• The free nature of the internet has devalued the worth of much content Think about how people now see newspapers; we expect to get it for free and we resent a paywall; Depending what youre using it for… If it’s a product in itself that youre trying to sell as a lot of b2b will be, then makes sense to charge for it If it’s to drive the brand, as our b2c examples mostly are, don’t charge for it even if it’s nominal . You want to spread the word and get people to feel they’ve got something useful, without paying for it But that then drives them towards you to make the sale as the egs of guinness, ikea, burger king etc show. ; And builds the brand along the way. The image just to show that ipads have been around longer than we think. The church has the best incentivisation and the best product and the best marketing promise of all… eternal life in paradise, ( and all you have to do is be nice to each other. ) Even Branson’s never quite achieved that.
  • Some evidence that MTDSLM works better Ads right down the bottom Getting something that’s a need or a want is what goes to the top The resurgence of coupons indicate by the top hit Coupons are still associated with cutting bits of cardboard off a tea packet and getting 10p off the next purchase There’s lots more you can do with coupons and dyamic couponning is on its way… find some egs
  • There are two different routes that phones can take in future. One is the smart device that contains everything on it; everything you need for your day-to-day life. The advantages of this are obvious but the downsides are the risks of loss , and the problems of running out of memory , or exceeding data usage limitations. That’s a particular problem when taking phones abroad, as roaming charges continue to be high.   The other direction is a dumb device that’s streamed when needed ; this carries no storage or lossage issues, but relies on greater bandwidth that is currently available. It’s possible that as bandwidth issues are ironed out, the ‘dumb device’ model may become popular, with all the individual’s user-specific and personal information, favourites and history stored on a separate server.   Cookies cross-referencing – companies clubbing together in the Az eg earlier.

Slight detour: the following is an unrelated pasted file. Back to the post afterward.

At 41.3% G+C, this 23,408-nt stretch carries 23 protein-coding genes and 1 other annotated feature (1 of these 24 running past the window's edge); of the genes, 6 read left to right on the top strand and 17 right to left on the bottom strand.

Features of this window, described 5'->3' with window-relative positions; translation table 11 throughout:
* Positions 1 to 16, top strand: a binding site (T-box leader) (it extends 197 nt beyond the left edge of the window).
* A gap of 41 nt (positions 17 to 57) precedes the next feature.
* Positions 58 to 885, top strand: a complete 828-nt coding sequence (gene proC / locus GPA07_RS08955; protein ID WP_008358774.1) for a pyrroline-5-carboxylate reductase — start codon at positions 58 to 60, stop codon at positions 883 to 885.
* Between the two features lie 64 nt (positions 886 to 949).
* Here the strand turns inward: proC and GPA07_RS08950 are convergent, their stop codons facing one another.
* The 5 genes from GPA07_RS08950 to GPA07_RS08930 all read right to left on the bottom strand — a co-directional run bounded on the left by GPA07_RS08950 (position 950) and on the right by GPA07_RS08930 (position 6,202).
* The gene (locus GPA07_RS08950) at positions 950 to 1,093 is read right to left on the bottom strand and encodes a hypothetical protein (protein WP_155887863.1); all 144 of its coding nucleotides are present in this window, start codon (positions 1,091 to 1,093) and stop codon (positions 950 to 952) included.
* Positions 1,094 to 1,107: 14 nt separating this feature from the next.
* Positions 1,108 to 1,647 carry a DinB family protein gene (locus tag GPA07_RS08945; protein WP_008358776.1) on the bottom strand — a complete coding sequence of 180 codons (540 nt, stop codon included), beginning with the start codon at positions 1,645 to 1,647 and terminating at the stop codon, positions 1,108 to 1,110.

• 1 – it’s the fact that it does the job. The Guinness pint finder… the Ikea sofa… the mobile payment. If it doesn’t do the job, we will quickly get bored with the technology. So don#’t have an app because everyone’s got an app and we need one too. What do your customers need, that an app could do better than your existing tools. it’s not a channel – its part of our lives and by seeing it as a channel through which you roll out what you’re doing, you can risk losing its full potenial. See the phone as heart of the campaign, as its heart of peoples lives. increasingly, it’s the device you have by your side… … needs to be OPTIMISED for mobile – do a screen grab of a bad one … THEY won’t use the tech for the sake of it – talk about qr tags Should this slide be comments, against images. Capitalise on impulse – think of good eg
  • 1 – got to be incentivised effectively – even ‘unbeatable’ offers to get it noticed This would really work for b2b as there’s so little of it happening so far – could make huge leap above the competition 2 – mobiles enable you to run campaigns you haven’t been able to do before, because of the benefits of time senstivitiy and ability to be location-specific 3 - Different times to send an email for eg; etc. 4 – qr tags not really taken off yet, need 2 things – 1) there must be something really valuable at the end of it; you’ve got to convince people to go there so it either needs to be irrestistible or it needs incentivisation; 2) at the moment they’re not automatically on phones and people have to install them. Another few months and they’ll hopefully be installed as manufactured 5) our relationship with information has been revolutionised in 10 years. A decade ago you had to look for things. Five years ago you don’t have to look for anything, you just go to your computer. Now, you just reach into your pocket. 6) Our assumptions about privacy aren’t necessarily correct; be aware of the subtleties. Second, anything that could be regarded as intrusive can be positioned as a choice: you can have this if you want it, but you don’t have to. Third is to remember the ‘value trade off’ – people will be more giving with their data if there’s something in it for them in return. Privacy has a value , like any other commodity, and as long as marketers are transparent about what they do with customer information, it’s possible to be permitted that value if you offer the right incentive